Switzerland-based alt-protein startup Planted makes meat alternatives from plant-based ingredients such as yellow peas, oats and sunflower using a biostructuring approach. The company studies the physical and chemical properties and interactions of raw materials in depth, to tailor and optimise the texture of their meat alternatives, which mimics the mouthfeel of traditional animal meat. Planted has become the first company in the world to introduce the plant-based kebab skewer, indeed their bioinspired product range technology allows them to create large cuts of meat of any shape or size.
Vegan fast food chain Neat Burger, presented its three-stage omnichannel business model during the Summit, with a new approach as they intend to expand into the retail market. The company plans to distribute burgers, fish fillets, and nuggets, amongst other items, in retail outlets by the end of 2022, and act as a CPG supplier alongside their restaurant.
Matteo Gori, Global Marketing Director at Barilla Group gives us some of his key takeaways from this 2022 edition of the Food Innovate Summit. The need for cooperating between big companies and innovative startups, the need for a cross-functional approach; the new ways of working and seeing innovation not always as a new product but as a new way of improving that which already exists. The improvement in the plant-based meat offering and the growing demand for it, the food inflation and the increasing food prices, where it sometimes makes sense, where until now some prices were too low for the quality offered, and finally the increasingly evident engagement of the Gen Z and younger generations that leads to the right product marketing and communication.
Edward Bergen, Senior Analyst at FutureBridge, mentioned that innovation must be exciting and most importantly taste good. The future of innovation has to think about the end consumer. "The consumer understands what specific ingredients they need, and we are going to a place in the future where we will be able to design our food more, using 3D printers at home, and in the restaurants. If we take into account the cell-based meat innovations, one could just order the meat features of one’s choice, steak or chop, any level of fat and other features.»
Most importantly, according to Edward Bergen, «the meat industry will not be replaced by the alternative newcomers, the farmers’ techniques will become more sustainable and transparent, there will be better breeding, and the consumers will demand more clarity with regards to sustainability. Nevertheless, the growing population will require the complex approach and the combination of both».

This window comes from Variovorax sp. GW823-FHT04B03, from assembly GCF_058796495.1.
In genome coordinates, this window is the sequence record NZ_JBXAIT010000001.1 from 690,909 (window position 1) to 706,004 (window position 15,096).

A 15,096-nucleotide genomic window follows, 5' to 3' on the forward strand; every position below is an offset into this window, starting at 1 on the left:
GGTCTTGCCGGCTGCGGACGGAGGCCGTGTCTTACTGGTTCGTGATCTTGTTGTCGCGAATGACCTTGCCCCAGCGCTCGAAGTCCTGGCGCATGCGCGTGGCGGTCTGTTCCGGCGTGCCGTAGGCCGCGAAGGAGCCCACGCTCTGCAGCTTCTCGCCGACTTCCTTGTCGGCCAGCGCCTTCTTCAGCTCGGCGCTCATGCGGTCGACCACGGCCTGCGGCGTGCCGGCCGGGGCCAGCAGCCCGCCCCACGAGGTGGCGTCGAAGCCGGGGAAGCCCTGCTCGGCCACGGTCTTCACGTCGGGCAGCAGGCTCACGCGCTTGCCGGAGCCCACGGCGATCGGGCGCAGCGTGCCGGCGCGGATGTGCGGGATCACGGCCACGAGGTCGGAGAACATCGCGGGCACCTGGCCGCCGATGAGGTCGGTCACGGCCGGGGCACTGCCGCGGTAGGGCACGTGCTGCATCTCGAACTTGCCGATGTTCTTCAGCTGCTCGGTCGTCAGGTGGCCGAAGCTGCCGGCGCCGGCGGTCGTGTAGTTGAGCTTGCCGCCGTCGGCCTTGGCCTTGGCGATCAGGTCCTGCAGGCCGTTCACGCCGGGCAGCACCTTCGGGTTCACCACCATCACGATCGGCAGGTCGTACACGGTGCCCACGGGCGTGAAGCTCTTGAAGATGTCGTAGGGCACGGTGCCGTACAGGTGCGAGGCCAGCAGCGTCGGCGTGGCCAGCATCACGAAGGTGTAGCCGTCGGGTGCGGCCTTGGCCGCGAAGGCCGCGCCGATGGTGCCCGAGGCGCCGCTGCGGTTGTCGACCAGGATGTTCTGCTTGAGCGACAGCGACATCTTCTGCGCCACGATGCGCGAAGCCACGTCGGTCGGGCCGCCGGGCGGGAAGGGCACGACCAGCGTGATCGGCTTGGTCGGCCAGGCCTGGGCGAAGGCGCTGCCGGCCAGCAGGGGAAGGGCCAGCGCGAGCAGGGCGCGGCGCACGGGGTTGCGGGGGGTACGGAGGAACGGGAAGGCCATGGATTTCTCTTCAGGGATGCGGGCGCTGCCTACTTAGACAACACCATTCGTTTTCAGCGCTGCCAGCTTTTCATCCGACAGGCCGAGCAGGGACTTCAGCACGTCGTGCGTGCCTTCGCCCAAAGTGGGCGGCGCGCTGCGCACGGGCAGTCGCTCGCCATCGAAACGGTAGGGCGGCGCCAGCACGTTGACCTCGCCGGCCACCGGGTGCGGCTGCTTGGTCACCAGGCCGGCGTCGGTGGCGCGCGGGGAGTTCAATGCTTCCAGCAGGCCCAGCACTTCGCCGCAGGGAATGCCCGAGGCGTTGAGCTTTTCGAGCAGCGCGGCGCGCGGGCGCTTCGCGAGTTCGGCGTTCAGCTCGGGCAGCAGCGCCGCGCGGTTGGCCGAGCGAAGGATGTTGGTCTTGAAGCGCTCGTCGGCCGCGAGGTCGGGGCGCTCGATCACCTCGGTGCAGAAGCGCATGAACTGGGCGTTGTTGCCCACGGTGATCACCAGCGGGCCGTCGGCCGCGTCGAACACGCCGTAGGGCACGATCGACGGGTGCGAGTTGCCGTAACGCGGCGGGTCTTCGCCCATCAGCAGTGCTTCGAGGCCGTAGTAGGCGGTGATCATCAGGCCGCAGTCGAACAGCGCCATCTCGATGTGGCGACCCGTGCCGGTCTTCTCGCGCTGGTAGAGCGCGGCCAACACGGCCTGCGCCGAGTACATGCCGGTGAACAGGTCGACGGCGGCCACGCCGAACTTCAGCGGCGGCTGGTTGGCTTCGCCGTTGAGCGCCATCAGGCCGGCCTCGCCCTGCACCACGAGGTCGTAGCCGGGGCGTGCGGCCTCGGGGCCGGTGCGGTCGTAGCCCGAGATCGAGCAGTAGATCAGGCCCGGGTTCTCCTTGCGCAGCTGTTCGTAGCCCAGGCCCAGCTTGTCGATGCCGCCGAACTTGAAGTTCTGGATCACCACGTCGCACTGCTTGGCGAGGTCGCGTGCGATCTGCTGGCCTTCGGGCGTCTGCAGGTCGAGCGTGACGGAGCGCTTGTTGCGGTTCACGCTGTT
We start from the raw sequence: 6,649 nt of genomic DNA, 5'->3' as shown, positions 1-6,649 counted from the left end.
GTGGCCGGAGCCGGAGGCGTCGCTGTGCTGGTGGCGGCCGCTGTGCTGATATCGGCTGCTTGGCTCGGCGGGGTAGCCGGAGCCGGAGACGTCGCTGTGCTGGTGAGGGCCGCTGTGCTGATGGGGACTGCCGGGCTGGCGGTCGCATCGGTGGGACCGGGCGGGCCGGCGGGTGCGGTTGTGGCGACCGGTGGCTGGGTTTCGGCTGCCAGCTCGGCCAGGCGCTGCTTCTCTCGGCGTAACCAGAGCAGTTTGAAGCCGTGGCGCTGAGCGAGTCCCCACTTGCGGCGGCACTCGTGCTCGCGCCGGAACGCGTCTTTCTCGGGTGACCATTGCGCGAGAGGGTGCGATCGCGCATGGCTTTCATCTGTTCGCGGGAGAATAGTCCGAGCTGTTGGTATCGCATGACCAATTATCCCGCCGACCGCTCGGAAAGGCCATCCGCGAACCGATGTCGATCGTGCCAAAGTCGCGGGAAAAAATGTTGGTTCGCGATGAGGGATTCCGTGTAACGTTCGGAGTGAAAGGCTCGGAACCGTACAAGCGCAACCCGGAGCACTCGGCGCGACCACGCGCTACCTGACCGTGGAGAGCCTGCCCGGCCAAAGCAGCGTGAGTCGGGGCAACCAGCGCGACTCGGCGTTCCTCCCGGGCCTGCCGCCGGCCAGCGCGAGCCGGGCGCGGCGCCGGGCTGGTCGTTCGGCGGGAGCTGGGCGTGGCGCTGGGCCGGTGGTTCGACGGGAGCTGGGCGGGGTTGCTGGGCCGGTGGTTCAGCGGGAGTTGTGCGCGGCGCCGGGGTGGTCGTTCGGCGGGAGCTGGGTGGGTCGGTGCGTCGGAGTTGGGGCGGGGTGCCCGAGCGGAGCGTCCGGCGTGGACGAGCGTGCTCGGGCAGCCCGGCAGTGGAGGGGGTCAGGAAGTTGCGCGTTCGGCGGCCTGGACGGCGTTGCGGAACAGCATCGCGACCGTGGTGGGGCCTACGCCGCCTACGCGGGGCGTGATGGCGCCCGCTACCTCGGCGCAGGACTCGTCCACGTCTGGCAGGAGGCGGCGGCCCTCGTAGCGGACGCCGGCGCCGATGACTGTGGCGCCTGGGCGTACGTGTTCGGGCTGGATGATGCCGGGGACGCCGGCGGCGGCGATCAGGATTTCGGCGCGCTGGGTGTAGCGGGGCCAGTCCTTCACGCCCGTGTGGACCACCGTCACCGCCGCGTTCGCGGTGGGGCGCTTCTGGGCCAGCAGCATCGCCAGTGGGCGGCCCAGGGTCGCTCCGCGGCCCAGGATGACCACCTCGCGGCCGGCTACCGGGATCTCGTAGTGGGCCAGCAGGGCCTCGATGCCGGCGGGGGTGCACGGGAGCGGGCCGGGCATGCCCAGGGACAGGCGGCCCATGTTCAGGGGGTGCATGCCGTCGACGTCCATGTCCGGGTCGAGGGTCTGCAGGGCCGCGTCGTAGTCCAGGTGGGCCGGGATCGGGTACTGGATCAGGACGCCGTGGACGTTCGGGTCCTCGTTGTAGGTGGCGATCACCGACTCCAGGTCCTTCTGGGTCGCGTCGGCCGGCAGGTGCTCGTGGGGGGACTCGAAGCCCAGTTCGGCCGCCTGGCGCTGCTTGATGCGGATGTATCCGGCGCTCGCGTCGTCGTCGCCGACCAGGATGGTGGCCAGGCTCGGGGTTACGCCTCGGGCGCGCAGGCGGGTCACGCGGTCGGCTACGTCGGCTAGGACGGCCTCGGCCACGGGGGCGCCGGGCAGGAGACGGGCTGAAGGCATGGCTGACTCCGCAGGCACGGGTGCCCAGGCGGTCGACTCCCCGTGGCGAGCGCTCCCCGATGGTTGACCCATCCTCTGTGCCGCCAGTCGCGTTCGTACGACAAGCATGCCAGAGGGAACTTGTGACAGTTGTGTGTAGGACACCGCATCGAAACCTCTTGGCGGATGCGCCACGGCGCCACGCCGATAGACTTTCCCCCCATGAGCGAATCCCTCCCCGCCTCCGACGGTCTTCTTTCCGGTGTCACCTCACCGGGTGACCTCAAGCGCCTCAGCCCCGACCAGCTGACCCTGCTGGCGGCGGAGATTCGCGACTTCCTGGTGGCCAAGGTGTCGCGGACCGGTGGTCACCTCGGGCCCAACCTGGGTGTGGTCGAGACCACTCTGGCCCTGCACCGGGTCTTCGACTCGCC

The innovation comes in different shapes and forms and in response to current events such as the pandemic, the Ukrainian conflict, global warming etc. The world requires less in the way of ground breaking inventions, but rather more with regards to improvement of the processes to deliver a higher performing product. As noted by Eatable Adventures, it is evident that the food industry has begun to adopt innovation models similar to those that are seen within the tech industry. We see the application of technologies from biotech or biomedical to the development of foods that are pushing forward a positive disruption of the food system; transforming the way foods are produced with the final products becoming more sustainable and nutritious.
As a part of the disruption trend across the value chain, we observe novel farming technologies such as those seen with Planet Farms. Supply chain transformation including proximity sourcing and advanced tech brings about precision farming and productivity increase. For example, Mutti has shown an innovative approach and changed the rules of the game by bringing the technology of a factory directly to the farm field to ensure the freshest tomatoes. We can also see a clear example within the food value chain disruption driven by the protein revolution, where companies offer consumers products similar to those that are of animal origin that already exist in the market.